Coastweeks, the 28th annual clean up of beaches around the world sponsored by the Ocean Conservancy, begins Sept. 21 in the Virgin Islands and will run through the end of October.
“Trash is a big problem, and without these cleanups it has devastating effects on our marine ecosystems,” said Karen Jarvis, program manager at Friends of V.I. National Park on St. John.
Marcia Taylor, University of the Virgin Islands’ V.I. Marine Advisory Service on St. Croix, said it’s hard to quantify whether or not the Coastweeks cleanups impact the beaches in the long run because data isn’t collected in that manner. However, she said she believes it affects the students who participate. She said they tell her all the time how angry it makes them when they see someone throw trash on the ground as they’re busy picking it up.
Internationally, during last year’s clean up, volunteers picked up trash equal to the weight of 10 jumbo jets, the Ocean Conservancy indicated in a press release.
“This demonstrates the more people who come out, the bigger an impact we can have,” Nicholas Mallos, marine debris specialist of Ocean Conservancy’s Trash Free Seas program, said. “Seeing the trash along beaches and waterways makes you realize: just because trash is thrown away and out of sight doesn’t mean it’s out of our ocean. And the continuous need for the cleanup indicates we’re not winning the battle upstream. The cleanup is a starting point and just one way people can help fight the problem of ocean trash.”
Residents as well as tourists are welcome to initiate their own cleanups or participate in any already organized.
"Just show up,” Taylor said, noting that the organizers will have enough gloves and bags on hand to accommodate extra people.
Those organizing their own should do so through coordinators on each island so they can get data collection cards.
“It’s not just about cleaning beaches but getting information about what’s being collected,” Taylor said.
That information helps guide policies throughout the world. Tennant said it helps the Ocean Conservancy target specific companies whose products end up on the world’s beaches.
“Coca-Cola has a lot of waste,” said Kayla Tennant, a UVI graduate student organizing Coastweeks events on St. Thomas. Coca-Cola is a major sponsor of Coastweeks at the international level, she added.
It’s also about education, and Taylor said she’s available to groups and schools to explain what marine debris does to the environment.
St. Croix kicks off Coastweeks on Sept. 21 with a series of cleanups that include Frederiksted Pier, Columbus Landing, Haypenny Beach, and Dorsch Beach. Taylor said other cleanups are planned for later in September and October.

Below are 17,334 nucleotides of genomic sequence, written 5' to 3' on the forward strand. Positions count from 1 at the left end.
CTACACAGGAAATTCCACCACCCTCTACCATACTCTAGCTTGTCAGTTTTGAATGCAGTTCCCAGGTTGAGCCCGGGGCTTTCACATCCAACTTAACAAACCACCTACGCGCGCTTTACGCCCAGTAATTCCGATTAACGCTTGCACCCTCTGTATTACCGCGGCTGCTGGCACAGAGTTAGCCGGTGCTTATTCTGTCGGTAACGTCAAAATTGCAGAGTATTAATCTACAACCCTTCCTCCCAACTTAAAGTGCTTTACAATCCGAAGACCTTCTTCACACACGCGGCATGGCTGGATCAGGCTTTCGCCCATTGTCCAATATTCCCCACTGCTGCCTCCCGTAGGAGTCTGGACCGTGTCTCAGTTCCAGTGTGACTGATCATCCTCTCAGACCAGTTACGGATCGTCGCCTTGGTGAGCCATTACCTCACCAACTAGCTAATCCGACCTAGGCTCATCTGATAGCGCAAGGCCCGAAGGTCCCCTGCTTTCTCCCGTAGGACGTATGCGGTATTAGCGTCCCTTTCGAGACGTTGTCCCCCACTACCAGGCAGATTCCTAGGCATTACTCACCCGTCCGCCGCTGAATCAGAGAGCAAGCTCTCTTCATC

On St. Thomas, cleanups are planned for Sept. 21 at Brewer’s Beach and Sept. 28 at Tutu, Mandahl and Hull Bay. Tennant is looking for paddle boarders and people with power boats to clean up Inner and Outer Brass islands.
On Oct. 12, a cleanup is planned for Fortuna Beach. Oct. 19 is the date for a cleanup at Vessup Beach. The last Coastweeks Clean Up on St. Thomas is slated for Oct. 26 but Tennant said she’s yet to pick the beach.
Jarvis said that while people clean up beaches on St. John throughout the year, Coastweeks gets people out to more remote beaches, such as Drunk Bay. The Friends group will host a cleanup at that beach Sept. 28. Those who want to take part can meet at the Salt Pond parking lot at 9 a.m., and are advised to bring a hat, sunscreen, snack, and water.
Across the territory, cigarettes and filters topped the list of items found at the beach during the 2012 clean up. St. Thomas volunteers picked up 381 of them. On St. Croix, the number stood at 406. St. John’s tally hit 321.
Plastic sheeting and tarps came in second on St. Thomas at 337 pieces, but on St. Croix and St. John, the number two spot went to ropes with 304 pieces of it picked up on St. Croix and 126 pieces on St. John.
A look at the data shows that on St. Croix, volunteers found 40 appliances, such as refrigerators and washers. On St. Thomas the number of appliances stood at seven. On St. John, only two appliances were found at beach.
St. Croix also topped the tire list at 93 while St. Thomas had seven and St. John, four.
St. Thomas had the most syringes found at 34. St. Croix had seven and St. John, two.
In 2012 on St. Thomas, 314 volunteers cleaned 5,000 pounds of trash off 5.2 miles of beaches. St. Croix’s had 297 volunteers who picked up 4,500 pounds of trash off 3.8 miles of beaches. On St. John, 116 volunteers came out to clean up 963 pounds of trash off 7.8 miles of beaches.
Jarvis said many St. John beaches still need adoption by people willing to do periodic cleanups throughout the year. They include Maho Bay and Francis Bay, which both need adoption by dive companies. Others are Trunk Bay, Cinnamon Bay, Lameshur, Newfound Bay, Europa Bay, Friis Bay, Mennebeck Bay, Whistling Cay, East End Bay, Privateer Bay, and Leduck Island.
“These beaches need people to care for them,” Jarvis said.
Taylor can be reached at 1-340-692-4046, Jarvis at 1-340-779-4940 and Tennant at 1-340-998-5797.
he k Bay.hat while people adopt beaches on St. John throughout the year, Coastweeks gets people out to more remote beaches like